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2007 Hennessy Hyperlight Backpacker A-Sym Hammock REVIEW
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Benjamin Smith
(bugbomb) - F - M

Locale: South Texas
2007 Hennessy Hyperlight Backpacker A-Sym Hammock REVIEW on 12/18/2007 22:25:02 MST Print View

Companion forum thread to:

2007 Hennessy Hyperlight Backpacker A-Sym Hammock REVIEW

Brian Doble
(brian79) - MLife

Locale: New England
How much does the cuben canopy weigh?? on 12/19/2007 06:54:02 MST Print View

What is the weight of the cuben fiber prototype canopy? If I'm not mistaken, the original canopy weighs 8.25oz per Hennessy's site. So, shaving an addition 7.4 oz by replacing it with the cuben prototype would put the cuben canopy at under an ounce. I must be missing something. (I do know that MLD sells a 4.5 oz hammock canopy.)

Martin Wood
(18Bravo) - F
RE Guylines on 12/19/2007 11:43:38 MST Print View

I added adjusters to my guy lines at 0.5 gm each I felt it was worth it, a bigger lighter fly would be great though.

Doug Johnson
(djohnson) - MLife

Locale: Washington State
Re: How much does the cuben canopy weigh?? on 12/19/2007 11:58:59 MST Print View


You are right- my weight on the cuben fly was off. I've corrected the review to show the correct weights. Here they are:

stock fly: 8.2 oz
cuben fly: 2.5 oz (that is LIGHT!)
difference: 5.7 oz

Stock hammock: 1 lb 10.1 oz
hammock with cuben fly: 1 lb 4.4 oz

Thanks for bringing this to my attention!

Doug Johnson
(djohnson) - MLife

Locale: Washington State
Re: RE Guylines on 12/19/2007 12:01:36 MST Print View

Yes Martin- I've since done the same. Especially on the fly guylines, that's a great improvement.

I've also played around with the Hennessy Automatic Fly Tensioner and Water Collection System. It's a great product that adds tension as it collects rainfall. It's a great idea that works nicely.

Richard Perlman
(montclair) - MLife

Locale: Metro NY
book storage on 12/19/2007 13:19:51 MST Print View

Doug wrote: "A slightly deeper interior storage pocket would fit larger objects like a paperback book."

I find the simplest way to store a book is to drape it over the ridge line, along with my reading glasses and most everything else I bring inside. If it's not draped over, it's clipped to the mitten hooks or mini 'biners I add. I find that I don't use the pocket too much.

I choose to use a 8 x 10 silnylon fly instead of the supplied fly. (I bought my Hyperlight without the fly.) I also like to string a clothesline under the fly to hang my socks, clothes, shoes, pack, hat, etc.

Pamela Wyant
(RiverRunner) - F - M
Tensioning the guylines on 12/20/2007 00:52:08 MST Print View

I just tie tautline hitches & haven't had any trouble tensioning the fly guylines.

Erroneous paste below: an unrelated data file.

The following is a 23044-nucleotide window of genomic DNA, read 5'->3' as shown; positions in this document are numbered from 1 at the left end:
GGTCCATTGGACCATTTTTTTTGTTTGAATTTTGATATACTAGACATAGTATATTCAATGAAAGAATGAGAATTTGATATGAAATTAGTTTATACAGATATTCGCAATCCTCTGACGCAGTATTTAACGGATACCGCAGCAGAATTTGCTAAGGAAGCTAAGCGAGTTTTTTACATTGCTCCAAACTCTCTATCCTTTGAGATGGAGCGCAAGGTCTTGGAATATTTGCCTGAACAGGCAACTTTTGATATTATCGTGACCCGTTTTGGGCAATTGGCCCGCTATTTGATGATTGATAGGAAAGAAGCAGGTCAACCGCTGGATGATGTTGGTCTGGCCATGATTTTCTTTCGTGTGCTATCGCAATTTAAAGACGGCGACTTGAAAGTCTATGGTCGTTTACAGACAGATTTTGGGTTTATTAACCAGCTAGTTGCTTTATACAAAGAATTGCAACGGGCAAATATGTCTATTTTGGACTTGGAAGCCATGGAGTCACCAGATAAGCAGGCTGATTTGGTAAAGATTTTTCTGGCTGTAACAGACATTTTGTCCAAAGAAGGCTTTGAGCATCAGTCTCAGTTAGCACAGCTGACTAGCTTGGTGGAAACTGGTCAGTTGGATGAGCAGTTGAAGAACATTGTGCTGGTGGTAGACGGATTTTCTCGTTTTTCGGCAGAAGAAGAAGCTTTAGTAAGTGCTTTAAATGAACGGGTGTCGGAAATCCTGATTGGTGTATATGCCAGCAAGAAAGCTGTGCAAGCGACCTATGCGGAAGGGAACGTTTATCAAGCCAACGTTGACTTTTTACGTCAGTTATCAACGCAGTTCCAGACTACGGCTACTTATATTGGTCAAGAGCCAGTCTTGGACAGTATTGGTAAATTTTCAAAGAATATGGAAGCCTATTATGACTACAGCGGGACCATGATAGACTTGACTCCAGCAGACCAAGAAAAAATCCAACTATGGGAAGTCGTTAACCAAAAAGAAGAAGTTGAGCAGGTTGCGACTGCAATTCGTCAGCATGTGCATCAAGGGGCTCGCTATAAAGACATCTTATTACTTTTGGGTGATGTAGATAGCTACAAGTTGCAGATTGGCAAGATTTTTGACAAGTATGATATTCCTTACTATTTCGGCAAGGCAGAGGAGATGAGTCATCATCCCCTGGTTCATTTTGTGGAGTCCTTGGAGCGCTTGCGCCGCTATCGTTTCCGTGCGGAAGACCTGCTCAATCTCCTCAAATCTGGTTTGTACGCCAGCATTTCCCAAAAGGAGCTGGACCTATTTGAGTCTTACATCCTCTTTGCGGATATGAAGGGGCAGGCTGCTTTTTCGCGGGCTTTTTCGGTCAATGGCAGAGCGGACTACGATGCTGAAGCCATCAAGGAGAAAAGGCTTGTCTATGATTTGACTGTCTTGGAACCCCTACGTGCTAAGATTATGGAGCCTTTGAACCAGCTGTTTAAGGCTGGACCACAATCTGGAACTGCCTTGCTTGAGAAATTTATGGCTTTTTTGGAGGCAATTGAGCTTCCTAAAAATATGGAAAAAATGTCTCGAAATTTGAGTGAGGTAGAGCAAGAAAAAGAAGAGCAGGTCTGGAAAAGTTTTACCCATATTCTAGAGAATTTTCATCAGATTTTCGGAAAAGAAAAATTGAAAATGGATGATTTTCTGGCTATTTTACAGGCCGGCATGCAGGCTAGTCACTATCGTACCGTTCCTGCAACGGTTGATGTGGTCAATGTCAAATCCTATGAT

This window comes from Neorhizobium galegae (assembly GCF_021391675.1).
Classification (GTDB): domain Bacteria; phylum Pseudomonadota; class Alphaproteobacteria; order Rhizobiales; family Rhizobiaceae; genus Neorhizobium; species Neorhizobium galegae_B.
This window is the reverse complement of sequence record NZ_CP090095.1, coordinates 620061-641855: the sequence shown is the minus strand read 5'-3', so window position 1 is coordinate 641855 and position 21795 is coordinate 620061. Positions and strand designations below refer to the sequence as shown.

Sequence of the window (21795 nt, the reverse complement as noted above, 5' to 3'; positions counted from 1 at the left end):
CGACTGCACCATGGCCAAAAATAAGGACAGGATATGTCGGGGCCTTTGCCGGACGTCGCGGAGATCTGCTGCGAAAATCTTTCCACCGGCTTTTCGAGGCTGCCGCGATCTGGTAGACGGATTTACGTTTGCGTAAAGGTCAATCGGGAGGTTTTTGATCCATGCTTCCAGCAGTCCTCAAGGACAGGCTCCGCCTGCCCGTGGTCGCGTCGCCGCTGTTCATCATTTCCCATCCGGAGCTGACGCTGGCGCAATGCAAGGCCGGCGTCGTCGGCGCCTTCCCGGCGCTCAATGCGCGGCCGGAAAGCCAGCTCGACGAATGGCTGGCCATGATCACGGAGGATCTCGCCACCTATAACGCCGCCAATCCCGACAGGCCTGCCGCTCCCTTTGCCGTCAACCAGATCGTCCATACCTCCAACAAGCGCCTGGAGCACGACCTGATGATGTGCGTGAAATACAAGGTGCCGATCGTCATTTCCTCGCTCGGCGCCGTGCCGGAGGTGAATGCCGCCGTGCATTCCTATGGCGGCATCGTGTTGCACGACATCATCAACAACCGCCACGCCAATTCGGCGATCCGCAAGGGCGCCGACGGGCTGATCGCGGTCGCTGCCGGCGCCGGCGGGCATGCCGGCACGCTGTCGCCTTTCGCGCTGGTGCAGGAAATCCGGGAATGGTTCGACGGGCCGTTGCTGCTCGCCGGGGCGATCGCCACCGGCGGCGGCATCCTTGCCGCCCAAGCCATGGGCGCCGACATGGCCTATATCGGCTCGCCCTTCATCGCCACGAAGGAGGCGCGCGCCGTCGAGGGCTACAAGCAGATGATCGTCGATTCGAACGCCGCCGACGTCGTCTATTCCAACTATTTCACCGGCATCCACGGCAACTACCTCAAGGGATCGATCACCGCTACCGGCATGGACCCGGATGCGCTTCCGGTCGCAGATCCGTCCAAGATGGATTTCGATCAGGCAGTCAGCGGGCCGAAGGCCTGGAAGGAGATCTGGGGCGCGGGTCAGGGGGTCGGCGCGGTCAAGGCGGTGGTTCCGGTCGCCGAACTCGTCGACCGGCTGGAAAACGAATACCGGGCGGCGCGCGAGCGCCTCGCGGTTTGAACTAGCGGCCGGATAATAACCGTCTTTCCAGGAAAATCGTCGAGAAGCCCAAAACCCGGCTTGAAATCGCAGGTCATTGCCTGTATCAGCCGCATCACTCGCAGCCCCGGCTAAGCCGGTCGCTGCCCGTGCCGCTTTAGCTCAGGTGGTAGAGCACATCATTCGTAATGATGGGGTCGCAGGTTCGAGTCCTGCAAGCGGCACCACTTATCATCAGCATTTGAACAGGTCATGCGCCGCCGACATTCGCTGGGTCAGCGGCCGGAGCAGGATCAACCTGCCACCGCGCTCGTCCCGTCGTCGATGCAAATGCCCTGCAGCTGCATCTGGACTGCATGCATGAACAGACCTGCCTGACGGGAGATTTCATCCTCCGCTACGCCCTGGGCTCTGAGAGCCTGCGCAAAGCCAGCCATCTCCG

Also, I like to attach the fly separately to the tree above the hammock with a length of cord, which keeps it higher over the hammock, allowing better ventilation & if the silnylon stretches during the night it still isn't directly on the hammock netting.

In past use I did not find the snakeskins very durable (the stitching usually eventually worked loose on the wider end). I find I like to just roll the hammock up, leaving one end tied as I roll the other end up toward it, then untie the final end when I reach it. I stow the fly separately, so if it's raining when I need to set up, I can put it up first.

I've found a platypus sport with a small loop of cord tied around it's neck will hang neatly from the glove clips on the ridgeline. To keep it out of my way at night, I push it to the very end, shoving it outside the hammock body with the cord extending through the Velcro. To get a drink at night, I just unfasten the top of the Velcro & pull it in. I do my shoes similarly sometimes.

Roger Caffin
(rcaffin) - BPL Staff - MLife

Locale: Wollemi & Kosciusko NPs, Europe
Re: Tensioning the guylines on 12/20/2007 02:18:13 MST Print View

Hi Pam

> I just tie tautline hitches & haven't had any trouble tensioning the fly guylines.
From this I infer that you are using nylon string for your guylines. Tautline hitches work fine on nylon, although the nylon does stretch a bit in the cold and wet (like overnight).

However, don't rely on tautline hitches when using Spectra, Dacron or Dyneema strings. Those fibers are too hard and slippery for the hitch to work reliably. Try it for yourself to see.


Stewart Riley
(strategic) - F
Re: cuben and fly tensioning. on 12/20/2007 20:12:25 MST Print View

I was a very early adopter of the Hyperlight and love mine dearly. I'll never go back to being a groundling.

The Cuben fiber fly at that weight (2.5oz) is perfectly plausable. That's a good seven square feet of fly if you use the CN1K08 cuben (at .33oz sq/yd) which translates to a hex fly about 130" x 92" (about midway between a MacCat Standard and Deluxe.) That's a very roomy fly (much more than the stock tarp) and worth even the $150-200 it's likely to cost, given that CN1K08 is now running $19.60 a meter (at 48" wide) from North Sail (who bought Cuben Fiber Corp.)